Tekken Mobile review: A bit of an oddball

It might just be a little too strange



If you like the thrill and action fighting games have but don’t have the hardware, strap up. Bandai Namco Entertainment recently released Tekken on mobile. It’s got a long list of interesting and strange features you won’t normally find in these types of games.

Worth a try

Although Tekken was the go-to bonding game for my siblings and I growing up, I haven’t really played many fighting games. I play them occasionally but never really stuck with it. So, when Bandai Namco announced this mobile release, I thought it would be interesting to test it out. The factor of having the ease of portability to play something so action-packed just intrigued me. Not to mention, it’s a huge title that’s decided to tap into mobile. I just needed to give it a shot.

You don’t have to resonate with Tekken or any fighting game for you to consider playing this. If you’re warming up to play other fighting games or you’re in need of a virtual punching bag, it’s worth a try — these games can be a great way to release your frustrations.

Starts off easy

If you’ve played mobile games like Mortal Kombat X, Injustice 2, and Transformers: Forged to Fight, Tekken Mobile will pull through with familiarity for you. Most fighting games that go mobile have the same mechanic of tap, swipe, and hold. It’s essentially a game of strategic tapping so your character moves to beat-up the other character.

Once you install the game, it walks you through how to play. It explains the tap, swipe, and hold controls that aren’t as overwhelming as the more technical aspect of traditional Tekken.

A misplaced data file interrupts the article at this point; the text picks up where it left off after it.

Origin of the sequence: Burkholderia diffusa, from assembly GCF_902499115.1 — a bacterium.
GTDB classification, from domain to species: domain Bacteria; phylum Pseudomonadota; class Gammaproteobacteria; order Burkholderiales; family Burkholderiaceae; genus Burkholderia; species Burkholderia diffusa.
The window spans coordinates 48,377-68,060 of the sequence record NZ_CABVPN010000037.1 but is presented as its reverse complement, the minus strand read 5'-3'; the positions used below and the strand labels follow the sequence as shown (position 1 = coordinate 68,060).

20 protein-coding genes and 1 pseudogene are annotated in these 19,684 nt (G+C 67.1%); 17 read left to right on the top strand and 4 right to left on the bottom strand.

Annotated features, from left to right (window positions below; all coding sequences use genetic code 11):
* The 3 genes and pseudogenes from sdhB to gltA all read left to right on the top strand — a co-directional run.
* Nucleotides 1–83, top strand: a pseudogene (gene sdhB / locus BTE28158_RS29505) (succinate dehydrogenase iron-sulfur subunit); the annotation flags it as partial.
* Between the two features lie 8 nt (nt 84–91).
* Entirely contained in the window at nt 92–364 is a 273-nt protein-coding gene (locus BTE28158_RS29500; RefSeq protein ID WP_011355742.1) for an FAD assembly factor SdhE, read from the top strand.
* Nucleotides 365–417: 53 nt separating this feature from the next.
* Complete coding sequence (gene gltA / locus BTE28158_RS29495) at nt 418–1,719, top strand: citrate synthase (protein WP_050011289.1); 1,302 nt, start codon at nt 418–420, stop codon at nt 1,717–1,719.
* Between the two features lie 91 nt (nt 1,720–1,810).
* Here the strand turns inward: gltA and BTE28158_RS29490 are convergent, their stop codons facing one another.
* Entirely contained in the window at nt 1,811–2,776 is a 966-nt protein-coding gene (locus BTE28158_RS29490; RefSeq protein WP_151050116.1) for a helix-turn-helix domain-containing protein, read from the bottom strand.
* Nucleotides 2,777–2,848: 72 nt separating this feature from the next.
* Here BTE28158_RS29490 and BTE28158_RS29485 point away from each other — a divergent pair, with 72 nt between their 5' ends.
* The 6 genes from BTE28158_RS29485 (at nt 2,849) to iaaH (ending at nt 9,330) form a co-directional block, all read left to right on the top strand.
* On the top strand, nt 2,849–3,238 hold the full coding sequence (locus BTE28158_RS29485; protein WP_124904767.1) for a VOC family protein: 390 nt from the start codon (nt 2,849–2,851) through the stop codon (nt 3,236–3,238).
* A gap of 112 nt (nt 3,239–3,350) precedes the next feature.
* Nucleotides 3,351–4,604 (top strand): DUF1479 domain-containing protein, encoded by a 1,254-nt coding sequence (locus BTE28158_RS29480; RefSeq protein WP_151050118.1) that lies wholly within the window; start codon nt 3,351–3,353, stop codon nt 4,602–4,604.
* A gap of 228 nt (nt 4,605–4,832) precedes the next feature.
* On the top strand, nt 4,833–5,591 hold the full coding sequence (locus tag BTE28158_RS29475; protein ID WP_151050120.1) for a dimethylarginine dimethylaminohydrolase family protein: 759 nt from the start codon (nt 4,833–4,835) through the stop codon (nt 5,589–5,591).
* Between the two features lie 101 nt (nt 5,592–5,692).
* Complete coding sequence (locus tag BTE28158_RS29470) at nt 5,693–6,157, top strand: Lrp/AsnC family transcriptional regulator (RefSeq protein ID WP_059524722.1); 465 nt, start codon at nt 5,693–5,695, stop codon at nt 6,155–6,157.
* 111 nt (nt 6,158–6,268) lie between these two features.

You tap and hold the left half of the screen to block hits and swiping left or right moves your character accordingly. The right side of the screen is where most of the attacks are customizable. You can tap the right half to deliver regular attacks and longer taps deliver tougher attacks. If you want your character to execute intricate combos and mix-ups, the game has an interesting feature I’ll discuss much later on.

A decent iteration of Tekken

As for any title that shifts platforms, the game is altered to optimize purpose-driven design. The interface is slightly tweaked while still maintaining a healthy dose of familiar. You can play and look through your items, the shop, and your character’s equipped skill with ease. The game has multiple modes you can explore and a local versus mode that’s coming out soon.

The game establishes itself from the story mode, just like Tekken on your PS4 or PC. This makes warming up to characters and Tekken lore more effortless.

Here comes the strange bit

There are a few things I found odd in the game. When you play it, the card system will throw you off. The cards represent your special attacks and show up on the bottom-right corner of your screen. To execute combos, you get to combine cards to inflict significant damage on your opponent.